It's here at last, the 84th staging of the US MASTERS. Usually the first major, in this crazy COVID affected year it is the last. Five Australians tee up at the famed Augusta Golf Course in the hope of wearing the green jacket at the end of 72 holes.
Jason Day, Marc Leishman, Adam Scott and Cameron Smith hold the hopes of an Australian victory, however there’s a fifth Aussie teeing up that you might not know - Lukas Michel. Lukas enters the event as an amateur, courtesy of his win at the 2019 U.S. Mid-Amateur. What a special week it will be for him and we wish him all the best!
Of course this is not “just another golf tournament”, its considered golf’s holiest of holies! The added drama and excitement at Augusta, even without the crowds this year, always attracts a huge TV audience from Australia.
Here’s a quick preview of the action in the “Peach State” – Georgia.
Usually the first of the four golf Majors held each year, the Masters is the only one of the quartet to be held at the same venue each year – which is the Augusta National. The tournament was first held in 1934 and has become famous for its various unique traditions like the Green Jacket given to each winner (which started in 1948), the pre-tournament Champions Dinner (first held back in 1952), the curtain-raising Par 3 event, played on the eve of the Masters (staged for the first time in 1960) and the ongoing practice of all the caddies wearing identical white “overalls” with the name of their golfer on the back (players could only bring their own caddies to Augusta since 1983).
Unlike the other Majors the field here is classed as an entirely invitational line-up, with no pre-qualification, and the numbers are limited to less than 100 players – the exact number varies slightly depending on how many former champions and exempt players attend. There have been 83 winners to date… 61 USA, 5 Spain & South Africa, 4 England, 2 Germany and 1 from each of Scotland, Wales, Fiji, Canada, Argentina & Australia (who could forget Adam Scott in 2013!)
Jack Nicklaus leads the way with 6 career wins, Tiger Woods has 5 wins after his success last year, and Arnold Palmer (4) comes next on the list.
The permanent base for the US Masters is Augusta National GC, Augusta in Georgia. Founded back in the 1930’s the course was built on the site of a nursery (hence all the holes are named after a flower, tree or shrub). The original design was by Rees Jones but the layout has been tinkered with over the years – mainly in terms of length – the latest by Tom Fazio in 2002. The 18 holes now stretch out to 7,435 yards with a host of signature holes and areas (e.g. Amen Corner), water hazards (e.g. Rae’s Creek) and strategically placed bunkers. The set-up of the course year-on-year tends to put more emphasis on driving distance than accuracy off the tee, but what is tested on every hole is the ability of the players on their approach to, and their play around, the lightning fast greens – good putting and scrambling are key ingredients to success at Augusta.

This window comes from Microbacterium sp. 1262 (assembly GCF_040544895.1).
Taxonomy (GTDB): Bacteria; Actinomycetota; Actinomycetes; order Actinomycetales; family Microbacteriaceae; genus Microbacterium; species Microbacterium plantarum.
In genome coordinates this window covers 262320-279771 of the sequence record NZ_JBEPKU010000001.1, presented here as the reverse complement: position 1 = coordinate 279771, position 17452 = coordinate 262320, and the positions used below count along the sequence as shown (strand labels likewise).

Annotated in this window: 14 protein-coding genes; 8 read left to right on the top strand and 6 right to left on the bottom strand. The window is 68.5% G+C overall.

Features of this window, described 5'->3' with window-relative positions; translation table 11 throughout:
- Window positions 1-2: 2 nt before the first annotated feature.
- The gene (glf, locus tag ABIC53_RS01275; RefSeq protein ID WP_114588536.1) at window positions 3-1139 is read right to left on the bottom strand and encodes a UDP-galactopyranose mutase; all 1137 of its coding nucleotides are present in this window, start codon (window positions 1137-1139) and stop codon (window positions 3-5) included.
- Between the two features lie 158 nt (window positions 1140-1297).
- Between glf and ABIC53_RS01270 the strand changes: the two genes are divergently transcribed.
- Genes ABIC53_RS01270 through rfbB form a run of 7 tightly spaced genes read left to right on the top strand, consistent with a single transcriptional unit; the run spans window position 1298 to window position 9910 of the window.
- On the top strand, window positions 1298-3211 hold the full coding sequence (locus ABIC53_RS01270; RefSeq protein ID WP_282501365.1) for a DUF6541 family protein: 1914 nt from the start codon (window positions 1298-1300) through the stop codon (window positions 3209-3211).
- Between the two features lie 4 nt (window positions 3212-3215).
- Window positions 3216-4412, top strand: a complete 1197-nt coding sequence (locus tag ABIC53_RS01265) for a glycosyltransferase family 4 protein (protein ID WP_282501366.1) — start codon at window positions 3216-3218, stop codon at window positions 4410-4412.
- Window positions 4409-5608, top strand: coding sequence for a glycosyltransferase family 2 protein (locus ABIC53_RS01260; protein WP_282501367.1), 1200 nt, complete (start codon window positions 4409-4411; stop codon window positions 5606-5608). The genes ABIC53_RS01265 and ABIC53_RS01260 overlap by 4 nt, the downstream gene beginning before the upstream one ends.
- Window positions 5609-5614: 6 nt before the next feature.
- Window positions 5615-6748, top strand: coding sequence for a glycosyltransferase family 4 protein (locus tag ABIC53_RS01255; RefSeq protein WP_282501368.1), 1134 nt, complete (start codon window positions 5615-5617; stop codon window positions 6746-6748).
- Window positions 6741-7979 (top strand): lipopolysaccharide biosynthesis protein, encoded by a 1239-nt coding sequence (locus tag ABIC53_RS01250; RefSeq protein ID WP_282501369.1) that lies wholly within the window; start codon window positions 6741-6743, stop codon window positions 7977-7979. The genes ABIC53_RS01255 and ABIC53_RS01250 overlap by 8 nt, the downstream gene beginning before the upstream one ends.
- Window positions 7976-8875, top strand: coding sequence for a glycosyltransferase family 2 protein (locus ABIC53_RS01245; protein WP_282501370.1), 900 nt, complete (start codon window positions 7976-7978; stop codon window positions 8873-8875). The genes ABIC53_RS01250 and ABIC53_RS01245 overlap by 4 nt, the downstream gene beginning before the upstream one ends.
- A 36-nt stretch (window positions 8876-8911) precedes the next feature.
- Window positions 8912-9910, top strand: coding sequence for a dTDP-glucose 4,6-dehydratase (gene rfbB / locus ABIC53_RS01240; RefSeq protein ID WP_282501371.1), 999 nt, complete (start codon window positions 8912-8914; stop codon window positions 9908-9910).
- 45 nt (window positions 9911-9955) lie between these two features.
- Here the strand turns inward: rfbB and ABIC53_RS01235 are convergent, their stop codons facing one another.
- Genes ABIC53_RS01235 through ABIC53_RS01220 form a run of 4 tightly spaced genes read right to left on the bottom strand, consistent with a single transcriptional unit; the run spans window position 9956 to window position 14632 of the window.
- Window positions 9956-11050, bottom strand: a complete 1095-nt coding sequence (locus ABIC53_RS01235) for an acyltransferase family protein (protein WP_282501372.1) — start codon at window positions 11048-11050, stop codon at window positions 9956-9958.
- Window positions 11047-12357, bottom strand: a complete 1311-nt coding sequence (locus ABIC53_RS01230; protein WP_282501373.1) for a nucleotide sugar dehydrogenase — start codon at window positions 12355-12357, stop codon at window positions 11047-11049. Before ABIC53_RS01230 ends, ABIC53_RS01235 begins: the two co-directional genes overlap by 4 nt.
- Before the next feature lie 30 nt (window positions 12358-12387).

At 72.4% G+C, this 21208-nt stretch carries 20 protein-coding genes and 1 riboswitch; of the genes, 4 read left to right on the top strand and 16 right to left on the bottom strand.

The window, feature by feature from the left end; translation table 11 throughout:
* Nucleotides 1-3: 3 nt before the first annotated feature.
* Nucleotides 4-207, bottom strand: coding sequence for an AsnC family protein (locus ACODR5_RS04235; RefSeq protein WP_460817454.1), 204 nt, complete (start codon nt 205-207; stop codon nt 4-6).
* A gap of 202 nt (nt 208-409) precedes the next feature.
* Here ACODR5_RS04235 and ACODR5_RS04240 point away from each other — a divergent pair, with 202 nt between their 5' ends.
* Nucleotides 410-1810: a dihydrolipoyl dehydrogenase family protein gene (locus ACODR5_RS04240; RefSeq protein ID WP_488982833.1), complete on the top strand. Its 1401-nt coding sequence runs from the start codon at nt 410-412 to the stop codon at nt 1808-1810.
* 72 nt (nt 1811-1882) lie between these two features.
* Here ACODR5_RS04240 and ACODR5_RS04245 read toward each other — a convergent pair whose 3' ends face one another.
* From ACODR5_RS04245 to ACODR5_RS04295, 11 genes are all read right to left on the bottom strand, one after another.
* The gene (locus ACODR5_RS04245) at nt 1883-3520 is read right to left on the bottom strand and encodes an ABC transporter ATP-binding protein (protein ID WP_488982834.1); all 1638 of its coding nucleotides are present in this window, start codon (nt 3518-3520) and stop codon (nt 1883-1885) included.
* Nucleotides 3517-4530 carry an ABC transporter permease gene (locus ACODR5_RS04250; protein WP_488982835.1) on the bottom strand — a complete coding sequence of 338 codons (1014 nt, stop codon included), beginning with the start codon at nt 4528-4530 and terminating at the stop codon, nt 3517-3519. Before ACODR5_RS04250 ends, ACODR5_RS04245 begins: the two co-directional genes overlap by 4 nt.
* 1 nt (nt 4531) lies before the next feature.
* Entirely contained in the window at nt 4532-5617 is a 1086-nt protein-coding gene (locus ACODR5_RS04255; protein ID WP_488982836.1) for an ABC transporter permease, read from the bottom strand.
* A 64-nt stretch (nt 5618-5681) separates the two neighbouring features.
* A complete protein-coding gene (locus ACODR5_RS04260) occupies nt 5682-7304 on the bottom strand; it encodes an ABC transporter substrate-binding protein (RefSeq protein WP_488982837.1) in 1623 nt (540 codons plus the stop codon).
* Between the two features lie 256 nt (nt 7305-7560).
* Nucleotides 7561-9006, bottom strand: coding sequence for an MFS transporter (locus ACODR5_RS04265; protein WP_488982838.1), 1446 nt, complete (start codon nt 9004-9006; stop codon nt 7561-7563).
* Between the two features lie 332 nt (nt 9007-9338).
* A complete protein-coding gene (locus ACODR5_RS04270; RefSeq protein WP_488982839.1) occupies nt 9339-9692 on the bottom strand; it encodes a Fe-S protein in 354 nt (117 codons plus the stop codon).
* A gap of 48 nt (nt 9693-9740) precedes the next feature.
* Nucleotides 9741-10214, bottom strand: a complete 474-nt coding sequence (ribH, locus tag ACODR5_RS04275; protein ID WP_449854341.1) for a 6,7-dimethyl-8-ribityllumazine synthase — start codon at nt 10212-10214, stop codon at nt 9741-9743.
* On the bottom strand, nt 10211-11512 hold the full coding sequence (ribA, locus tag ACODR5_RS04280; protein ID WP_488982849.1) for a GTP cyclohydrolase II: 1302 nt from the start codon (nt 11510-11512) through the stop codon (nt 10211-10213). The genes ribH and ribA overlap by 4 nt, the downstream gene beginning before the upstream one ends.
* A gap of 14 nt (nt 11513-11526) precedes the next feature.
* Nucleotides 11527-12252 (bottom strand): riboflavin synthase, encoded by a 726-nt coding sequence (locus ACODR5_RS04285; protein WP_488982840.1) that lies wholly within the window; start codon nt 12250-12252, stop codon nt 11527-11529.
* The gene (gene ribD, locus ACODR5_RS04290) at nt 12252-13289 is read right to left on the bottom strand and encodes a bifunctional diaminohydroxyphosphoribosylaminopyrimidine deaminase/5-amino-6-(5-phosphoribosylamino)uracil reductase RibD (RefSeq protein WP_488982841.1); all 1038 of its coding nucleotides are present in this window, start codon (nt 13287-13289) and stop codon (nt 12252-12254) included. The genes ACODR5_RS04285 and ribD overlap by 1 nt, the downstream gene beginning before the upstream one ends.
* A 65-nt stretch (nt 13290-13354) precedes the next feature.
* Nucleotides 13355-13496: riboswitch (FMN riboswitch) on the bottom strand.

72-Hole Record – 270, Tiger Woods (1997), Jordan Spieth (2015)
18-Hole Record – 63, Nick Price (1986), Greg Norman (1996)
Last 10 Winners (and Top 5 places) –
(2019) Tiger Woods (Johnson, Koepka, Schauffele – Day, Finau, Molinari, Simpson)
(2018) Patrick Reed (Fowler-Spieth-Rahm-McIlroy, Stenson, Smith & Watson)
(2017) Sergio Garcia (Rose – Schwartzel – Kuchar & Pieters)
(2016) Danny Willett (Spieth & Westwood – Casey, Holmes & Johnson)
(2015) Jordan Spieth (Mickelson & Rose – McIlroy – Matsuyama)
(2014) Bubba Watson (Blixt & Spieth – Jiminez – Fowler & Kuchar)
(2013) Adam Scott (Cabrera – Day – Leishman & Woods)
(2012) Bubba Watson (Oosthuizen – Hanson, Kuchar, Mickelson & Westwood)
(2011) Charl Schwartzel (Day & Scott – Donald, Ogilvy & Woods)
(2010) Phil Mickelson (Westwood – Kim – Choi & Woods)
A standard field for the US Masters, which means around 90 players will go to post (89 are in the field at the moment). Bryson DeChambeau is the favourite.
Now we see why the Masters is played in April! The chance of rain on the four days reads 80%-40%-50%-40%, but of these it’s Thursday which looks by far the worst, with patchy rain for most of the day. The other three days, it’s more hit-and-miss. The good news is that temperatures will be seasonally good, reaching the low-to-mid 70s, and the wind will be barely a factor at sub-10mph all week. So some rain aside (which will soften up the greens), perfectly fine for this time of year.
Here are the tips from our Golf Insider